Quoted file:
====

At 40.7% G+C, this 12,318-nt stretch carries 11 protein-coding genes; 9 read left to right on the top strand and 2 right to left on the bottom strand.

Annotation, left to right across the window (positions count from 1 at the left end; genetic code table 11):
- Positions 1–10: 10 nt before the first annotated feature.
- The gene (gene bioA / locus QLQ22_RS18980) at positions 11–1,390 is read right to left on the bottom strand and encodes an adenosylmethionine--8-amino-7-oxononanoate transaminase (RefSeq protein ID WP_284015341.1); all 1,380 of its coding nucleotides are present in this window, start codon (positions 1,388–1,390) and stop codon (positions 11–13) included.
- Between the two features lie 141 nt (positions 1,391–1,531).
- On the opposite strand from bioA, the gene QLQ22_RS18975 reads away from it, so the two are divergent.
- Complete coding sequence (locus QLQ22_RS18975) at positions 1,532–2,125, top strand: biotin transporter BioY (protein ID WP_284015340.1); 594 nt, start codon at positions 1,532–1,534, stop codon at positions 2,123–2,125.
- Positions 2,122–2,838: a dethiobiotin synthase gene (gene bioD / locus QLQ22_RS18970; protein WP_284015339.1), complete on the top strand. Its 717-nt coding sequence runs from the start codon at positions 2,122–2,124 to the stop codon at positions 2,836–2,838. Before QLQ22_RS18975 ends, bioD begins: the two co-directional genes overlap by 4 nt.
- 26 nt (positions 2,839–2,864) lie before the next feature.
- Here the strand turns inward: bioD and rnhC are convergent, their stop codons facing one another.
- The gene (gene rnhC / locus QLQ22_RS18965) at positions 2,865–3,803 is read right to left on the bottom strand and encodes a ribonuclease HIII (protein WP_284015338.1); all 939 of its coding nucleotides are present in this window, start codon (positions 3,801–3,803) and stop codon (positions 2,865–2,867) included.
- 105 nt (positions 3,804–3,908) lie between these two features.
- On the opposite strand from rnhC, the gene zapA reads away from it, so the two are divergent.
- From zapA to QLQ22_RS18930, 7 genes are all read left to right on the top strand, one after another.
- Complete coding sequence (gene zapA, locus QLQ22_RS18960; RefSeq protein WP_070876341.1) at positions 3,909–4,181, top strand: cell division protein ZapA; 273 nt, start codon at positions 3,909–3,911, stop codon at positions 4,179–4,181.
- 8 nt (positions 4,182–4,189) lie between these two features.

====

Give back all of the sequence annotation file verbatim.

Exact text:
At 40.7% G+C, this 12,318-nt stretch carries 11 protein-coding genes; 9 read left to right on the top strand and 2 right to left on the bottom strand.

Annotation, left to right across the window (positions count from 1 at the left end; genetic code table 11):
- Positions 1–10: 10 nt before the first annotated feature.
- The gene (gene bioA / locus QLQ22_RS18980) at positions 11–1,390 is read right to left on the bottom strand and encodes an adenosylmethionine--8-amino-7-oxononanoate transaminase (RefSeq protein ID WP_284015341.1); all 1,380 of its coding nucleotides are present in this window, start codon (positions 1,388–1,390) and stop codon (positions 11–13) included.
- Between the two features lie 141 nt (positions 1,391–1,531).
- On the opposite strand from bioA, the gene QLQ22_RS18975 reads away from it, so the two are divergent.
- Complete coding sequence (locus QLQ22_RS18975) at positions 1,532–2,125, top strand: biotin transporter BioY (protein ID WP_284015340.1); 594 nt, start codon at positions 1,532–1,534, stop codon at positions 2,123–2,125.
- Positions 2,122–2,838: a dethiobiotin synthase gene (gene bioD / locus QLQ22_RS18970; protein WP_284015339.1), complete on the top strand. Its 717-nt coding sequence runs from the start codon at positions 2,122–2,124 to the stop codon at positions 2,836–2,838. Before QLQ22_RS18975 ends, bioD begins: the two co-directional genes overlap by 4 nt.
- 26 nt (positions 2,839–2,864) lie before the next feature.
- Here the strand turns inward: bioD and rnhC are convergent, their stop codons facing one another.
- The gene (gene rnhC / locus QLQ22_RS18965) at positions 2,865–3,803 is read right to left on the bottom strand and encodes a ribonuclease HIII (protein WP_284015338.1); all 939 of its coding nucleotides are present in this window, start codon (positions 3,801–3,803) and stop codon (positions 2,865–2,867) included.
- 105 nt (positions 3,804–3,908) lie between these two features.
- On the opposite strand from rnhC, the gene zapA reads away from it, so the two are divergent.
- From zapA to QLQ22_RS18930, 7 genes are all read left to right on the top strand, one after another.
- Complete coding sequence (gene zapA, locus QLQ22_RS18960; RefSeq protein WP_070876341.1) at positions 3,909–4,181, top strand: cell division protein ZapA; 273 nt, start codon at positions 3,909–3,911, stop codon at positions 4,179–4,181.
- 8 nt (positions 4,182–4,189) lie between these two features.